And so every writer must learn to use judgment when applying the rules to their own works or when critiquing the works of others. But when rules become free floating, divorced from composition and judgment, they become a temptation. Writing rules are often pithy and easily repeated, spreading through writing communities like a plague. Writing rules are often clear and easily applied, giving us ready tools when trying to critique a story. Learning writing rules gives us a sensation of power—and when divorced from judgment, a false impression of wisdom.
The Rules Disease is endemic in the writing world. It crops up everywhere groups of writers gather in close proximity, exchanging ideas about their craft. Individual writers find rules that they consider their secret weapons; writing groups collect rules that become their common knowledge; editors find rules that become their sacred law. Everywhere groups of writers pick up their own strains: their own genome of rules that they pay attention to, possibly to a fault.
Curing the Disease
The cure, of course, is not to give up on writing rules: using them correctly can help a writer perfect their craft, or help an editor hone a story. The cure is instead to recognize that blindly following rules does not produce good writing.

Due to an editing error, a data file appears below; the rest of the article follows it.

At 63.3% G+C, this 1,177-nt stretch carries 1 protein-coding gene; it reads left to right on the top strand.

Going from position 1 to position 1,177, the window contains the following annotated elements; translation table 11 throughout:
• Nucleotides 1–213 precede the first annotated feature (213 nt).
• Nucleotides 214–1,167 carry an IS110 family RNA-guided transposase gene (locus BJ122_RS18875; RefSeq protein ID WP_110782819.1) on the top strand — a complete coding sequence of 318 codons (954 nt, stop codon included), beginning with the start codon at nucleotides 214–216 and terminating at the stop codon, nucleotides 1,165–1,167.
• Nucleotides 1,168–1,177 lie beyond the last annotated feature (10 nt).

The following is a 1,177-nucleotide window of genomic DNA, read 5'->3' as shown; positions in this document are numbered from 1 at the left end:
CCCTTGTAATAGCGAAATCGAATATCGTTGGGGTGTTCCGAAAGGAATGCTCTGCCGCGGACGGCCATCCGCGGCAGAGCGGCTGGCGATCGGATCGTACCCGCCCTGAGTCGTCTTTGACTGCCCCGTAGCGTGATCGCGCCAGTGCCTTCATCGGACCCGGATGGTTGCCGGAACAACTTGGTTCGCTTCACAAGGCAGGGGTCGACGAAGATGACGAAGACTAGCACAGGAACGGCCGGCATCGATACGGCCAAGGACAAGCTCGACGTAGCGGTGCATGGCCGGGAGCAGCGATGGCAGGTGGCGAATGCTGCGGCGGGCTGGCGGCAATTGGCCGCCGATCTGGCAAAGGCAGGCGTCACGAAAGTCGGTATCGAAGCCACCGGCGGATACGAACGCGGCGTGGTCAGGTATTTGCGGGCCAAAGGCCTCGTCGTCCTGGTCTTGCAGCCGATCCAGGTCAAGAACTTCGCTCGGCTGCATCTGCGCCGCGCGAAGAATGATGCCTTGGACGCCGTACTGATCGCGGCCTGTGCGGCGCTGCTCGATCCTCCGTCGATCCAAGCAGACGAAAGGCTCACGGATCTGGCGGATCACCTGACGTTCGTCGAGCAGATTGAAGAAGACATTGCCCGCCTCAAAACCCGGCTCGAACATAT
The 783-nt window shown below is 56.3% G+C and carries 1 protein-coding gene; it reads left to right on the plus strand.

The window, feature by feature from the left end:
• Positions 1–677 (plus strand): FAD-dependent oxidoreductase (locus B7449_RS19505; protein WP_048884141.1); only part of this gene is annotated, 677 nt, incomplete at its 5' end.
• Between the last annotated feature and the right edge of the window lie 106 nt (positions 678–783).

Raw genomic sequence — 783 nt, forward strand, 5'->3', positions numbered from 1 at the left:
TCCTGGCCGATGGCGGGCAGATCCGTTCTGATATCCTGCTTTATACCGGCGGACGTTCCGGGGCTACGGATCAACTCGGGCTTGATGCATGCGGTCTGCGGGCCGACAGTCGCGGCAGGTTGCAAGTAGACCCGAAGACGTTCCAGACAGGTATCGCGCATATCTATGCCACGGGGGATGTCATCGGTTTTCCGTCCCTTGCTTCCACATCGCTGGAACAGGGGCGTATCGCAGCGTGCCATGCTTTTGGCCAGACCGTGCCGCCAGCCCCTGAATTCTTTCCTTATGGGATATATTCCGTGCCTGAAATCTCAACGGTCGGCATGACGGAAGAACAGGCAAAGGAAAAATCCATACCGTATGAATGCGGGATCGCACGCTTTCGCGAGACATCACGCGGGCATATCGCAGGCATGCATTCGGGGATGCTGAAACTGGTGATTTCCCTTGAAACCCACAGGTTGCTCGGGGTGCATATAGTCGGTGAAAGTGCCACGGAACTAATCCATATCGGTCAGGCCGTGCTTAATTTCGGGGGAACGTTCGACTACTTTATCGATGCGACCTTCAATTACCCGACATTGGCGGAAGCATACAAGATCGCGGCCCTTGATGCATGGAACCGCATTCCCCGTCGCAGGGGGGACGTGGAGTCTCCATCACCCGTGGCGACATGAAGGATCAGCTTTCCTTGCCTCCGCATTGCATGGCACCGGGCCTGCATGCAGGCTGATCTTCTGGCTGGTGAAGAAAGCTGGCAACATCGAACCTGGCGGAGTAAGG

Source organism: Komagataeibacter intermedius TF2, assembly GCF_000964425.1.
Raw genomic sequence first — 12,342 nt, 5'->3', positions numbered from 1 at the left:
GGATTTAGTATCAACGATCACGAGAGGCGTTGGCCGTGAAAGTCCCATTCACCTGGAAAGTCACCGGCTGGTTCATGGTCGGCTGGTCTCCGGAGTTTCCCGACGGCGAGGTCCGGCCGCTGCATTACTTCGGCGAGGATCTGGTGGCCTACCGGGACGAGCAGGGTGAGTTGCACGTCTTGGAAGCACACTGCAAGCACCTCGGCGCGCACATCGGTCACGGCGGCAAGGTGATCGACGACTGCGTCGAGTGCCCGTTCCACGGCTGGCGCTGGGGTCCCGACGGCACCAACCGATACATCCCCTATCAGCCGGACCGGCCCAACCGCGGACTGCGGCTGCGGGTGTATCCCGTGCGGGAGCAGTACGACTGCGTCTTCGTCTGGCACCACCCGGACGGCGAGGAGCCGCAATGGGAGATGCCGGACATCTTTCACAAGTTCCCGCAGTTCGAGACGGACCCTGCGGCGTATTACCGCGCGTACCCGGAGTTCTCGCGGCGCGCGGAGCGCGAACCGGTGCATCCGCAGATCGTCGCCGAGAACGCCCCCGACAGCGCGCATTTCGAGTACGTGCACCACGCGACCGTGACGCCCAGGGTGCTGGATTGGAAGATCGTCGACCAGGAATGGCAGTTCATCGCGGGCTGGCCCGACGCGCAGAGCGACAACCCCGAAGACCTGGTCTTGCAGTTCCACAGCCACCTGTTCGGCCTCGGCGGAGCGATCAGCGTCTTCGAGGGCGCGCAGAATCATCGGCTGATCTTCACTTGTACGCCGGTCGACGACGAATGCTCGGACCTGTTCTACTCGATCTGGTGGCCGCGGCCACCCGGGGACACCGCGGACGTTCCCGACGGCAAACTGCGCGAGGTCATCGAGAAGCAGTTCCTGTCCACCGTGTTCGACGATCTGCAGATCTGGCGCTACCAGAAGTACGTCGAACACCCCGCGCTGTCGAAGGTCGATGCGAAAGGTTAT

Put more strongly: there is no writing rule that must be followed in order for a story to be effective. So it does not help anyone—not a writer, not an editor, not a beta reader, not a critic—to go through a document looking for violations of a rule for its own sake. That will produce a list of warnings without meaning, and following those warnings will produce stories that only satisfy checklists.
Instead, to use the rules, you should upend them. Rather than reading stories looking for violations of the rules, read your stories with an ear to whether they are effective—and if not, then use the rules to help you figure out how. Used this way, writing rules can make much easier the difficult process of parsing the unconscious sources of our discontent into a conscious explanation.
But even if you do find a violation of the rule, think carefully about whether the violation is really causing the problem, or whether the problem has another source. Because no matter how much you want to convince yourself you understand your own subconscious processes, you don’t. Your subconscious is faster than you, and just because it gets indigestion, that doesn’t mean you can always figure out why. A rule can help you understand why, but the seductive power of the IF in its IF-THEN can also trick you into thinking you understand the problem when you really don’t.